DVD Review #11: The Hitchhiker’s Guide to the Galaxy (2005)

February 4, 2010 at 10:35 AM | Posted in Based on a Book, Comedy, DVD Reviews, Sci-Fi | Leave a comment

“I dunno about this rewrite. It seems kind of weird that Trillian would recreate a scene from Elf…”

Gee, I’m going to have to admit some bias on this one. I’m a fan of all things Hitchhiker’s. I saw the miniseries when I was a kid. And then actually read the books. Yes, read with my eyes. (That’s “read” in the past tense, which in a perfect world would be “readed” or at least “redd.”) However, I was convinced I WOULDN’T like this. Because it’s a Hollywood adaptation. But is it really? It’s a fairly British production. And Douglas himself wrote most of it. And in fact, it’s pretty good.


I will say, I’m NOT a fan of the film opening with a tacky musical number sung by dolphins. Yes, it’s a nice reference, but it’s completely irrelevant, and doesn’t prepare you for the movie. So I can understand why people would think this movie was stupid. It certainly looks completely stupid and utterly nonsensical if you’ve never heard of the other versions. And it is. It’s absurd. It makes no sense. It’s a very difficult story to get into, even if you’re ready for something weird.

The movie moves along at a pretty brisk pace. This is probably the biggest drawback of a film adaptation. It’s not even two hours long, and every other version has been well over two hours, with the possible exception of the record albums, which I haven’t heard. This is an epic story, and it doesn’t exactly work as a popcorn movie. It was conceived as a serial that you didn’t have to spend too much time with each week. With the books, you stay for the clever writing. But a movie? It just comes across as bizarre and pointless. Which it is.

All that aside, I came to love Martin Freeman as Arthur. It’s a no-brainer. He plays “everyman” on The Office. That’s what Arthur is. And I fell in love with Zooey in Elf, bleach and all, so she can do no wrong. She’s the best live action Trillian by far, and she’s damn hot in glasses and no pants. (Edit – Sorry, no trousers, but quite a bit of pants.) Sam Rockwell reinvented Zaphod in a brilliant way. Bill Nighy makes a fine Slartibartfast even without the facial hair. Even Tom Lennon as Eddie the Shipboard Computer is a perfect fit. I didn’t feel like there was an over-Americanization either.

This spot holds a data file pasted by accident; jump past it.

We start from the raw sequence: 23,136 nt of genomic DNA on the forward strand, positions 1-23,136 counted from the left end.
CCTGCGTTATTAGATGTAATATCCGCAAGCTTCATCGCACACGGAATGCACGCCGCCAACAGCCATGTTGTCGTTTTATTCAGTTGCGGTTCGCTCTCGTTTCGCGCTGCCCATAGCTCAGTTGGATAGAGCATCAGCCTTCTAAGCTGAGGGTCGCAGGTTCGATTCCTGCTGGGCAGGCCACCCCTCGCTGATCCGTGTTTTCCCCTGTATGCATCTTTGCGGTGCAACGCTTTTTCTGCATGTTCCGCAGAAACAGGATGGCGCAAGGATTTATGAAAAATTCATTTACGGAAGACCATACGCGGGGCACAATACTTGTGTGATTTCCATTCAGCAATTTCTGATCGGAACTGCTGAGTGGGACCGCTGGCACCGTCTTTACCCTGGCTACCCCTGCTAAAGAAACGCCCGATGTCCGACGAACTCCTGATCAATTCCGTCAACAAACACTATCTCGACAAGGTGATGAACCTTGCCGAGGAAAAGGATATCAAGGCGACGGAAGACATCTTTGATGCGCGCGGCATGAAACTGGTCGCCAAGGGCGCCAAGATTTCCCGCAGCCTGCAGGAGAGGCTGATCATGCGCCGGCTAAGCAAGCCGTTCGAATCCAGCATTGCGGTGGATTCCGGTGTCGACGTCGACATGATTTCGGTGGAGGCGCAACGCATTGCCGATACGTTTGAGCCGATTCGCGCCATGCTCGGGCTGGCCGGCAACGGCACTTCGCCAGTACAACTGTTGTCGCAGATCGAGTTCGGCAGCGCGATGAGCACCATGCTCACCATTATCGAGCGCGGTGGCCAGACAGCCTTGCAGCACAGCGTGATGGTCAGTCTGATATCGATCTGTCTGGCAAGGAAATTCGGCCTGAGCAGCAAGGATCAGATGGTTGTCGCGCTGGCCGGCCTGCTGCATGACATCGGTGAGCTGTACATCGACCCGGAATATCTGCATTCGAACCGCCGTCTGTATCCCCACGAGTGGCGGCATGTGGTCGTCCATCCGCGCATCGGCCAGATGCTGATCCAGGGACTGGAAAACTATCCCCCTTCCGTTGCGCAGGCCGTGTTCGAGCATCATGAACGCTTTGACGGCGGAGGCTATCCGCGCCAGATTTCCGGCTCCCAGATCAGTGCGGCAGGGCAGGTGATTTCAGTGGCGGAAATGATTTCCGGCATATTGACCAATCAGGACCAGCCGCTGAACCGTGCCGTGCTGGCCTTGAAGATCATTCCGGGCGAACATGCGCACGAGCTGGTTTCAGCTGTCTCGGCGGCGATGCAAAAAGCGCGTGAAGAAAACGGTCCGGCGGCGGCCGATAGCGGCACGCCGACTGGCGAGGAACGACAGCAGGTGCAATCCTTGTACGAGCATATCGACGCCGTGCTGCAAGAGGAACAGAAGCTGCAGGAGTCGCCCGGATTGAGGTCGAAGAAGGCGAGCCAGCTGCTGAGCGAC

However, while I like Alan Rickman’s Marvin… he’s just not terribly funny here. He’s maybe a little too convincingly depressive, and too empathetic. The movie doesn’t really “get” the essence of the character, or why he’s funny. And sadly, while Mos Def adds a little bit to the comedy, he’s just not terribly well cast as Ford. There is nothing at all particularly alien about him, aside from the way he reacts to a few things. He’s not really that weird. And most importantly, he doesn’t seem like he’d want to be a researcher for the Guide. He doesn’t feel like a hitchhiker to me. Doesn’t seem interested in much that’s going on. Def himself doesn’t do a hell of a lot with his voice. It’s a bit gravelly and bored. And I like him… I respect him… just not very much.

Materialwise, as a fan I wasn’t that amused with re-readings of old lines. They were hardly improved, and so could have been rewritten a bit more for the sake of interest. But there’s so much new Douglas Adams material presented that it really is a treat for a fan to see new brilliant ideas from the man.

Sadly, rather than this film being the start of a new branch of the Hitchhiker’s franchise, it seems it will be the end of the original franchise instead. There’s no way this did well enough to warrant a sequel, and there’s no way to retell it and relaunch it. This will historically be remembered as the LAST Hitchhiker’s material we got from Douglas, and an ending instead of a beginning. If you’re excited about a new series by a new author… the Babel fish you took out of your ear must have had a death-grip on your brain.

One of the commentaries by one of the producers and one of Douglas Adams’ colleagues, serves as basic Hitchhiker’s trivia, which while containing various new tidbits and behind the scenes info, will tend to be common knowledge for many fans.

The other commentary is just fun. Martin Freeman and Bill Nighy join the director and some other guy who I can’t identify, because it was rather dark, and also he was only a disembodied voice. They spend plenty of time talking about the other actors, who couldn’t be bothered to be there, and how they were insane and narcoleptic. This is a great catchall track with jokes, stories, trivia, and a nice general atmosphere of banter missing on too many staid commentaries.

Very disappointed on this front. With a DVD designed like the guide, and including an improbability feature, you’d think this would be a collector’s dream. But you’d be dreaming. All you get is another short press-junkety EPK type “making of,” and a selection of predominantly unfinished deleted scenes. There’s also an annoyingly slow hangman game with very little variety. (A surprising amount of variety at three, maybe six words, but it’s slow to play audio clips between each guess, and with only four-letter words and no hints, can prove impossible, or at least improbable, to win.)

The cast and director commentary talks about quite a lot of alternate takes and deleted scenes, and one would have thought with all the improvisation, they could have included a hell of a lot more content on this disc. Or preferably, on another disc.

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